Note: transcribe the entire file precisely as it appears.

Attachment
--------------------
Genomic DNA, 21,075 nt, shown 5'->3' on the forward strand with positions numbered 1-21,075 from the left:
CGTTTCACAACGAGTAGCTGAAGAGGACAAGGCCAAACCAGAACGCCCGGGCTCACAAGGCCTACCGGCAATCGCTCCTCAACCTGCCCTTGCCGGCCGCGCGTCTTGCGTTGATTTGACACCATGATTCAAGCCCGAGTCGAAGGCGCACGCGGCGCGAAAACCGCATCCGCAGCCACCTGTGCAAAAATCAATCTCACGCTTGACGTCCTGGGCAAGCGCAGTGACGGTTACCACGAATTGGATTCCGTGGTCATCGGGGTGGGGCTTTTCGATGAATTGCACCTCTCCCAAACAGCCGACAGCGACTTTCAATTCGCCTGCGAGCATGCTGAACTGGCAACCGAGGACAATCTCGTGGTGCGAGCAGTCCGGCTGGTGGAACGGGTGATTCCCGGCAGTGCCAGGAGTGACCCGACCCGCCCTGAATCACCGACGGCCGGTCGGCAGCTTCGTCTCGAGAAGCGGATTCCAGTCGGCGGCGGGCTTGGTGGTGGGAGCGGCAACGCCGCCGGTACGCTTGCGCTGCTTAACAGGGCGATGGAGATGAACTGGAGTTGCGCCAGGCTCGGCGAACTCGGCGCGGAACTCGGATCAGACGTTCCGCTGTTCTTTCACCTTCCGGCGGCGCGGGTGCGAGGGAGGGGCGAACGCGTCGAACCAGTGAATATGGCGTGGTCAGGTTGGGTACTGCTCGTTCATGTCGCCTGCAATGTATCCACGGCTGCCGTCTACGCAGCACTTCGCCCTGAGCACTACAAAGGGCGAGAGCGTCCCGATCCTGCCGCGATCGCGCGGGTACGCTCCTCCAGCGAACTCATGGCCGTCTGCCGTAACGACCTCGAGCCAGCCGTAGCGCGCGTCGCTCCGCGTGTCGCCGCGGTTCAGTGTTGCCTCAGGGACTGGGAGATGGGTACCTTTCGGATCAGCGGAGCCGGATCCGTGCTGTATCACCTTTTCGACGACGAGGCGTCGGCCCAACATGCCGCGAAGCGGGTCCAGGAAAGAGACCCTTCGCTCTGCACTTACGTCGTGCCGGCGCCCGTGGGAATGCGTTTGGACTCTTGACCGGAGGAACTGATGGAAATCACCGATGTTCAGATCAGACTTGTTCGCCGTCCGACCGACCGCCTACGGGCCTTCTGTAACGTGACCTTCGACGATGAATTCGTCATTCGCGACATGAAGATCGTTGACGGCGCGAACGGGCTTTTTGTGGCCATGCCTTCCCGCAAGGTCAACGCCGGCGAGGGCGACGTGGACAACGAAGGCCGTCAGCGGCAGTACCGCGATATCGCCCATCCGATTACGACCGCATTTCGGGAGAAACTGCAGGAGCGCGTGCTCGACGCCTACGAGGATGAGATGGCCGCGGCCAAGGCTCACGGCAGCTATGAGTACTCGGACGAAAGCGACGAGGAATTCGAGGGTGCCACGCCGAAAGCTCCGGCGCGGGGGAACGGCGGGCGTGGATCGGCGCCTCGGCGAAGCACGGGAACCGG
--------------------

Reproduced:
Genomic DNA, 21,075 nt, shown 5'->3' on the forward strand with positions numbered 1-21,075 from the left:
CGTTTCACAACGAGTAGCTGAAGAGGACAAGGCCAAACCAGAACGCCCGGGCTCACAAGGCCTACCGGCAATCGCTCCTCAACCTGCCCTTGCCGGCCGCGCGTCTTGCGTTGATTTGACACCATGATTCAAGCCCGAGTCGAAGGCGCACGCGGCGCGAAAACCGCATCCGCAGCCACCTGTGCAAAAATCAATCTCACGCTTGACGTCCTGGGCAAGCGCAGTGACGGTTACCACGAATTGGATTCCGTGGTCATCGGGGTGGGGCTTTTCGATGAATTGCACCTCTCCCAAACAGCCGACAGCGACTTTCAATTCGCCTGCGAGCATGCTGAACTGGCAACCGAGGACAATCTCGTGGTGCGAGCAGTCCGGCTGGTGGAACGGGTGATTCCCGGCAGTGCCAGGAGTGACCCGACCCGCCCTGAATCACCGACGGCCGGTCGGCAGCTTCGTCTCGAGAAGCGGATTCCAGTCGGCGGCGGGCTTGGTGGTGGGAGCGGCAACGCCGCCGGTACGCTTGCGCTGCTTAACAGGGCGATGGAGATGAACTGGAGTTGCGCCAGGCTCGGCGAACTCGGCGCGGAACTCGGATCAGACGTTCCGCTGTTCTTTCACCTTCCGGCGGCGCGGGTGCGAGGGAGGGGCGAACGCGTCGAACCAGTGAATATGGCGTGGTCAGGTTGGGTACTGCTCGTTCATGTCGCCTGCAATGTATCCACGGCTGCCGTCTACGCAGCACTTCGCCCTGAGCACTACAAAGGGCGAGAGCGTCCCGATCCTGCCGCGATCGCGCGGGTACGCTCCTCCAGCGAACTCATGGCCGTCTGCCGTAACGACCTCGAGCCAGCCGTAGCGCGCGTCGCTCCGCGTGTCGCCGCGGTTCAGTGTTGCCTCAGGGACTGGGAGATGGGTACCTTTCGGATCAGCGGAGCCGGATCCGTGCTGTATCACCTTTTCGACGACGAGGCGTCGGCCCAACATGCCGCGAAGCGGGTCCAGGAAAGAGACCCTTCGCTCTGCACTTACGTCGTGCCGGCGCCCGTGGGAATGCGTTTGGACTCTTGACCGGAGGAACTGATGGAAATCACCGATGTTCAGATCAGACTTGTTCGCCGTCCGACCGACCGCCTACGGGCCTTCTGTAACGTGACCTTCGACGATGAATTCGTCATTCGCGACATGAAGATCGTTGACGGCGCGAACGGGCTTTTTGTGGCCATGCCTTCCCGCAAGGTCAACGCCGGCGAGGGCGACGTGGACAACGAAGGCCGTCAGCGGCAGTACCGCGATATCGCCCATCCGATTACGACCGCATTTCGGGAGAAACTGCAGGAGCGCGTGCTCGACGCCTACGAGGATGAGATGGCCGCGGCCAAGGCTCACGGCAGCTATGAGTACTCGGACGAAAGCGACGAGGAATTCGAGGGTGCCACGCCGAAAGCTCCGGCGCGGGGGAACGGCGGGCGTGGATCGGCGCCTCGGCGAAGCACGGGAACCGG